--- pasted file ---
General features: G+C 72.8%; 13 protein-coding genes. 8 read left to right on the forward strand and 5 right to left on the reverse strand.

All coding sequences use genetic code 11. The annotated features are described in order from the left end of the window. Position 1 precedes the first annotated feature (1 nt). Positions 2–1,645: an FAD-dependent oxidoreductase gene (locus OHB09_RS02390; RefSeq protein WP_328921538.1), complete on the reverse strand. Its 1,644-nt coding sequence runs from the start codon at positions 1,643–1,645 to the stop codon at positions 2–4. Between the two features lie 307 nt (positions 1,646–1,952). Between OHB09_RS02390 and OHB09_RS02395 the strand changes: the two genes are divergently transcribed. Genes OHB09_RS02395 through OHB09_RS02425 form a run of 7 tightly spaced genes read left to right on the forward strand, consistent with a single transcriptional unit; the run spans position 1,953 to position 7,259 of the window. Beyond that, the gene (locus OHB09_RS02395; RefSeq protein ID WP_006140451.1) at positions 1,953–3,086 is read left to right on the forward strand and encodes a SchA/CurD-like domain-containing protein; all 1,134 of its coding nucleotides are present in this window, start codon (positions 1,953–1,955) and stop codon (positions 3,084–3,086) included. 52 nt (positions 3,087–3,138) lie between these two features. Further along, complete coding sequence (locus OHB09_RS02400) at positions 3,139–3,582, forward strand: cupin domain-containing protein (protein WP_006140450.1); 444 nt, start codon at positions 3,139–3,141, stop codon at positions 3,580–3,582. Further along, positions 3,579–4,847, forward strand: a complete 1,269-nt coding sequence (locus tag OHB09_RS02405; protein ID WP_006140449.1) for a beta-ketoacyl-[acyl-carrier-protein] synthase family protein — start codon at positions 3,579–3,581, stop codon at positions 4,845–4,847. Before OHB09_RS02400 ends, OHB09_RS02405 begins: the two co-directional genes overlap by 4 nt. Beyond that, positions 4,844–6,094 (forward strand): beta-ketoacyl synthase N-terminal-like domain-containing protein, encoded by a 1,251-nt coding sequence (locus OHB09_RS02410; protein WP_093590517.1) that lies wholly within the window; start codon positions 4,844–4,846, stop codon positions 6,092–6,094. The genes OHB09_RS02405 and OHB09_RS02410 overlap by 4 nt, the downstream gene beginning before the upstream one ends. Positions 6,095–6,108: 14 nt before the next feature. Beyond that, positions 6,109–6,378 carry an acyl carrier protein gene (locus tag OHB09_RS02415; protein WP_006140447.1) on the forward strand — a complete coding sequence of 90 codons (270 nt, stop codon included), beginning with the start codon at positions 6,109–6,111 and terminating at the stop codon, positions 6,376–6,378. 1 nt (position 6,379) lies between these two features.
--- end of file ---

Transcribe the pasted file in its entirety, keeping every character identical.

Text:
General features: G+C 72.8%; 13 protein-coding genes. 8 read left to right on the forward strand and 5 right to left on the reverse strand.

All coding sequences use genetic code 11. The annotated features are described in order from the left end of the window. Position 1 precedes the first annotated feature (1 nt). Positions 2–1,645: an FAD-dependent oxidoreductase gene (locus OHB09_RS02390; RefSeq protein WP_328921538.1), complete on the reverse strand. Its 1,644-nt coding sequence runs from the start codon at positions 1,643–1,645 to the stop codon at positions 2–4. Between the two features lie 307 nt (positions 1,646–1,952). Between OHB09_RS02390 and OHB09_RS02395 the strand changes: the two genes are divergently transcribed. Genes OHB09_RS02395 through OHB09_RS02425 form a run of 7 tightly spaced genes read left to right on the forward strand, consistent with a single transcriptional unit; the run spans position 1,953 to position 7,259 of the window. Beyond that, the gene (locus OHB09_RS02395; RefSeq protein ID WP_006140451.1) at positions 1,953–3,086 is read left to right on the forward strand and encodes a SchA/CurD-like domain-containing protein; all 1,134 of its coding nucleotides are present in this window, start codon (positions 1,953–1,955) and stop codon (positions 3,084–3,086) included. 52 nt (positions 3,087–3,138) lie between these two features. Further along, complete coding sequence (locus OHB09_RS02400) at positions 3,139–3,582, forward strand: cupin domain-containing protein (protein WP_006140450.1); 444 nt, start codon at positions 3,139–3,141, stop codon at positions 3,580–3,582. Further along, positions 3,579–4,847, forward strand: a complete 1,269-nt coding sequence (locus tag OHB09_RS02405; protein ID WP_006140449.1) for a beta-ketoacyl-[acyl-carrier-protein] synthase family protein — start codon at positions 3,579–3,581, stop codon at positions 4,845–4,847. Before OHB09_RS02400 ends, OHB09_RS02405 begins: the two co-directional genes overlap by 4 nt. Beyond that, positions 4,844–6,094 (forward strand): beta-ketoacyl synthase N-terminal-like domain-containing protein, encoded by a 1,251-nt coding sequence (locus OHB09_RS02410; protein WP_093590517.1) that lies wholly within the window; start codon positions 4,844–4,846, stop codon positions 6,092–6,094. The genes OHB09_RS02405 and OHB09_RS02410 overlap by 4 nt, the downstream gene beginning before the upstream one ends. Positions 6,095–6,108: 14 nt before the next feature. Beyond that, positions 6,109–6,378 carry an acyl carrier protein gene (locus tag OHB09_RS02415; protein WP_006140447.1) on the forward strand — a complete coding sequence of 90 codons (270 nt, stop codon included), beginning with the start codon at positions 6,109–6,111 and terminating at the stop codon, positions 6,376–6,378. 1 nt (position 6,379) lies between these two features.